Netanyahu’s military secretary reprimanded for outpost removal confusion

Avi Blot receives official censure from IDF chief of staff for failing to convey government decision to call off eviction

Judah Ari Gross is The Times of Israel's religions and Diaspora affairs correspondent.

Prime Minister Benjamin Netanyahu (L) sits next to military secretary Avi Blot during a cabinet meeting on August 16, 2018. (Kobi Gideon/GPO)
Prime Minister Benjamin Netanyahu (L) sits next to military secretary Avi Blot during a cabinet meeting on August 16, 2018. (Kobi Gideon/GPO)

IDF chief Gadi Eisenkot on Friday reprimanded the military secretary to the prime minister for failing to convey the government’s decision to call off the eviction of an illegal West Bank outpost amid violent clashes on Thursday.

Opposition lawmakers accused Prime Minister Benjamin Netanyahu of attempting to divert blame for the removal of the illegally erected buildings from the Amona outpost by having his military secretary take responsibility for the issue.

Netanyahu was also lambasted by right-wing lawmakers for the Amona eviction. Shortly after the criticisms began, anonymously sourced reports emerged in Israeli media outlets claiming that his military secretary, Brig. Gen. Avi Blot, had been instructed to call off the eviction but failed to relay the order in time.

On Friday, the military said Eisenkot spoke with Blot about the allegations.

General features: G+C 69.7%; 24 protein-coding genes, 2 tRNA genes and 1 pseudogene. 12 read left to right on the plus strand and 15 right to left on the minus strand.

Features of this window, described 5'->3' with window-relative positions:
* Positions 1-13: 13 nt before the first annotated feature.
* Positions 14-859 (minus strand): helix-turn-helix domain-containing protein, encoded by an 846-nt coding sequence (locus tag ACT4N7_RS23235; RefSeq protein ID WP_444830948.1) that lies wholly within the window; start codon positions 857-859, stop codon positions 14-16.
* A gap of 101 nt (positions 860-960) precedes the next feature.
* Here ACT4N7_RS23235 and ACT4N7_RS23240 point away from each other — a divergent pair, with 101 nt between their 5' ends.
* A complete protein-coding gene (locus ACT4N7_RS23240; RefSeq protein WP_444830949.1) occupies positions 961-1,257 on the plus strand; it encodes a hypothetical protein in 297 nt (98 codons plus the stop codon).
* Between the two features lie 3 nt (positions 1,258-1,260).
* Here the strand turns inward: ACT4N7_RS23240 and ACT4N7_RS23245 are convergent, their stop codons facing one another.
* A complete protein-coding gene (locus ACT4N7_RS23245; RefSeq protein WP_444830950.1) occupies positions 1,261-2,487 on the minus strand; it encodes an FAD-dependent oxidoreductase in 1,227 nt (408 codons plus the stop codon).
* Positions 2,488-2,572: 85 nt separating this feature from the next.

“The chief of staff clarified to Brig. Gen. Blot that he was mistaken in how he handled the incident and was expected to behave more professionally. In light of this, [Eisenkot] decided to officially reprimand him,” the army said in a statement.

“The officer was mistaken in that he did not bring the prime minister’s instruction in real time to the relevant figures in the IDF. The officer acknowledged his mistake,” the military said.

Members of the Israeli security forces remove a caravan that settlers had brought to the former outpost of Amona on January 3, 2019. (Menahem Kahana/AFP)

Politicians from the left and the right accused Netanyahu of shoving Blot under the bus.

“The shameful attempt by the prime minister to shift blame for the evacuation of Amona to his military secretary… is no less than despicable,” wrote former defense minister Avigdor Liberman, who heads the right-wing Yisrael Beytenu party, on Facebook.